Review : Chris Smither - Hundred Dollar Valentine
PopmattersChris Smither’s first album I’m a Stranger Here Myself dates back to 1970, a year known for the for the Kent State shootings, Detroit muscle cars, and a time when sweet baby James Taylor and the paranoid Black Sabbath could both be on the top ten best selling records of the year charts. It was a strange time, but Chris Smither was a strange dude so he fit right in. The Crescent City blues man let his six string guitar do most of the talking, something he still does today. These are strange times, too, and Smither has not gotten normal. In fact, after more than 40 years of recording, he is doing something different this time. He has written every song on his new release, Hundred Dollar Valentine.
Smither has always been a decent songwriter. You might know Bonnie Raitt’s raucous cover of Smither’s “Love Me Like a Man” or his own interpretation of blues artists such as Lightnin’ Hopkins and Mississippi John Hurt. Smither’s had always mixed his original material with renditions of past masters. Now he’s doing it by himself.
On guitar, Smither is a master of the folk blues. His guitar rings like a church bell one minute and a then wails like a dying animal the next. The New Orleans native’s secret weapon is how he makes the oddest sounds come off as the soundtrack to our daily lives. Maybe that was the case when he was growing up, because the musical tradition of his hometown seeps into every song. He’s supported by of drummer Billy Conway, cello player Kris Delmhorst, slide guitarist David Goodrich, harmonica player Jimmy Fitting, violinist Ian Kennedy, and additional vocalist Anita Suhanin. These artisans hone their craft by playing with Smither and letting him go on his instrumental journeys.
Then there is the voice. Smither’s vocals recall that of the Black bluesmen he emulates. The vocals are creaky and stuffed; like he’s got cotton in his cheeks and is unable to swallow. Smither uses this to great effect, as if his coarseness makes him more authentic. Smither’s weariness can come off as shtick, but he mostly keeps it under control. On some songs, such as the bouncy “Place in Line”, Smither even lightens up and sings more plainly. Seeing life’s blessings means being clear eyed and clear voiced, the song suggests....full text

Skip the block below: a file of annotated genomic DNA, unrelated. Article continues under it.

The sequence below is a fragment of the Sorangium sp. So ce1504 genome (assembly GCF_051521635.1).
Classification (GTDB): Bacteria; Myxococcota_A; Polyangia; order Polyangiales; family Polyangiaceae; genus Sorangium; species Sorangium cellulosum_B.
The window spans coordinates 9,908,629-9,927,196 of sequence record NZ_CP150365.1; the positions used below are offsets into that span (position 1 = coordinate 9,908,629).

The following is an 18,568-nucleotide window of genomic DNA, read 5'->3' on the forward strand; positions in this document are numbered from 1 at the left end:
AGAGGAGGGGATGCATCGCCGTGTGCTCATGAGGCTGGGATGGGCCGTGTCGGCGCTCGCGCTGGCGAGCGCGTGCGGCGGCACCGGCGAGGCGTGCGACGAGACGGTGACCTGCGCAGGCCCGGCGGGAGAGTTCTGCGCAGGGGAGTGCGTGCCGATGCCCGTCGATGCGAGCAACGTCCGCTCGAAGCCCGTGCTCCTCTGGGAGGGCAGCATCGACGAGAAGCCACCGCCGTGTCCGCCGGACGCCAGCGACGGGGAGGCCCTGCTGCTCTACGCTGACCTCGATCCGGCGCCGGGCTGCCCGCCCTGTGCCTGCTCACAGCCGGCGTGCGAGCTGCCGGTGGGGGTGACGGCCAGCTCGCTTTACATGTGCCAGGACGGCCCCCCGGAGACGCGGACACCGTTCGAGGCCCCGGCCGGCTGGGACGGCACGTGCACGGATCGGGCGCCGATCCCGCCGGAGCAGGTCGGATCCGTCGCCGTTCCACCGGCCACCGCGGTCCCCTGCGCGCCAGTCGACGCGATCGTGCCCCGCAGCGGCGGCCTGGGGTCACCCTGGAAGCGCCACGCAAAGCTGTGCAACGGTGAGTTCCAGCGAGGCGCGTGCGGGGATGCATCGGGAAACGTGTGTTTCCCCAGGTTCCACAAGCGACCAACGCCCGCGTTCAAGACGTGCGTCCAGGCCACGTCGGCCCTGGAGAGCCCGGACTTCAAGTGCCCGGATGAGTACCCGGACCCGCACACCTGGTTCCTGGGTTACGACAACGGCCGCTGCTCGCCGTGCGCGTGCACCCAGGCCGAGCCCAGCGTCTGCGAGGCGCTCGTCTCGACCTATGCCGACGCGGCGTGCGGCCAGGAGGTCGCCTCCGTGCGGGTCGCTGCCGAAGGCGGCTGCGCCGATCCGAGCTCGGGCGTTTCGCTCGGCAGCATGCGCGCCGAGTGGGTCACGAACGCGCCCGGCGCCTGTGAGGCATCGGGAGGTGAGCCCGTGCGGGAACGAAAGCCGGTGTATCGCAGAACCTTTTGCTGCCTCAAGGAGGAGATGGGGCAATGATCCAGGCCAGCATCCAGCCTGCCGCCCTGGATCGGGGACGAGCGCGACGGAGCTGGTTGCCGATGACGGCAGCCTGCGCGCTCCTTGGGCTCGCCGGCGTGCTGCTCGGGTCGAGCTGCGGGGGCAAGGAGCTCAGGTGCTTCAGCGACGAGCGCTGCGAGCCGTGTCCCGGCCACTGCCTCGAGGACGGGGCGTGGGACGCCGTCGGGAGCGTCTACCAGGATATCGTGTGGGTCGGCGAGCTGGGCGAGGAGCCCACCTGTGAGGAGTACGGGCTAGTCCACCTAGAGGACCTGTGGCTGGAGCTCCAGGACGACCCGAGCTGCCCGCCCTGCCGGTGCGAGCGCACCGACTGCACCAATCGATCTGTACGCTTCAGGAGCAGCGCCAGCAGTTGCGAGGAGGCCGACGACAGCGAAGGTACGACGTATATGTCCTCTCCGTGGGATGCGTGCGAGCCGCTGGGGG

BlogcriticsChris Smither’s family moved to New Orleans when he was three years old. If you’re going to spend most of your adult life as a traditional blues artist, channeling the sound and style of such artists as Lightnin’ Hopkins and Son House, then New Orleans is a good place to call home.
His recording career extends back to 1970 when he released his debut album, I’m A Stranger Too. He has just issued his 12th studio album, Hundred Dollar Valentine.
His songs remain firmly rooted in the blues roots of the southern Delta yet they take on a modern character as he fills in the sound. He is, at heart, an acoustic performer who lets his six string do the talking. There are few studio tricks as technology is kept to a minimum. He also has a voice that was made for the blues as it combines power and weariness.
He is supported by an excellent band consisting of drummer Billy Conway, cello player Kris Delmhorst, slide guitarist David Goodrich, harmonica player Jimmy Fitting, violinist Ian Kennedy, and additional vocalist Anita Suhanin.
While Smither’s has been prolific in the studio, this is his first album comprised entirely of original compositions. Previously he had combined material by such artists as Bob Dylan, Chuck Berry, and Mark Knopfler, mixed with a selection of traditional blues classics.
The title song runs against the grain of much of the album. It is a perky track that somewhat masks the lyrics of self-doubt. His cosmic blues side comes front and center with “On The Edge,” which is part conversation and part confessional.
“I Feel the Same” proves that sometimes simple is best. The lyrics and music are concise and sparse as he explores the themes of desolation and love. “Every Mother’s Son” is a tale of nihilism as it travels the journey of Cain to Billy the Kid, to David Koresh, to Timothy McVeigh...full text
AmericansongwriterSinger/songwriter Smither has always found his sound’s beating heart in folk blues and his twelfth studio album taps directly into that bloodstream. Oddly, it’s his first comprised of all originals in a four decade career. He does revisit two earlier compositions bringing the wisdom of his advancing years to the regretful “I Feel the Same” and the cautionary “Every Mother’s Son” whose biblical references of offspring gone bad are just as pertinent today.
These acoustic performances are laid back but sizzle with the soul of the blues, especially with Treat Her Right’s master harpist Jim Fitting’s lonesome wail threading its way throughout the predominantly ballad songs. Smither’s deep, mellifluous rustic voice has aged but has never sounded better and longtime associate David Goodrich’s sympathetic production makes it seem these tunes were recorded live on his front porch, even when cello and violin underscore the music’s deep feeling....full text
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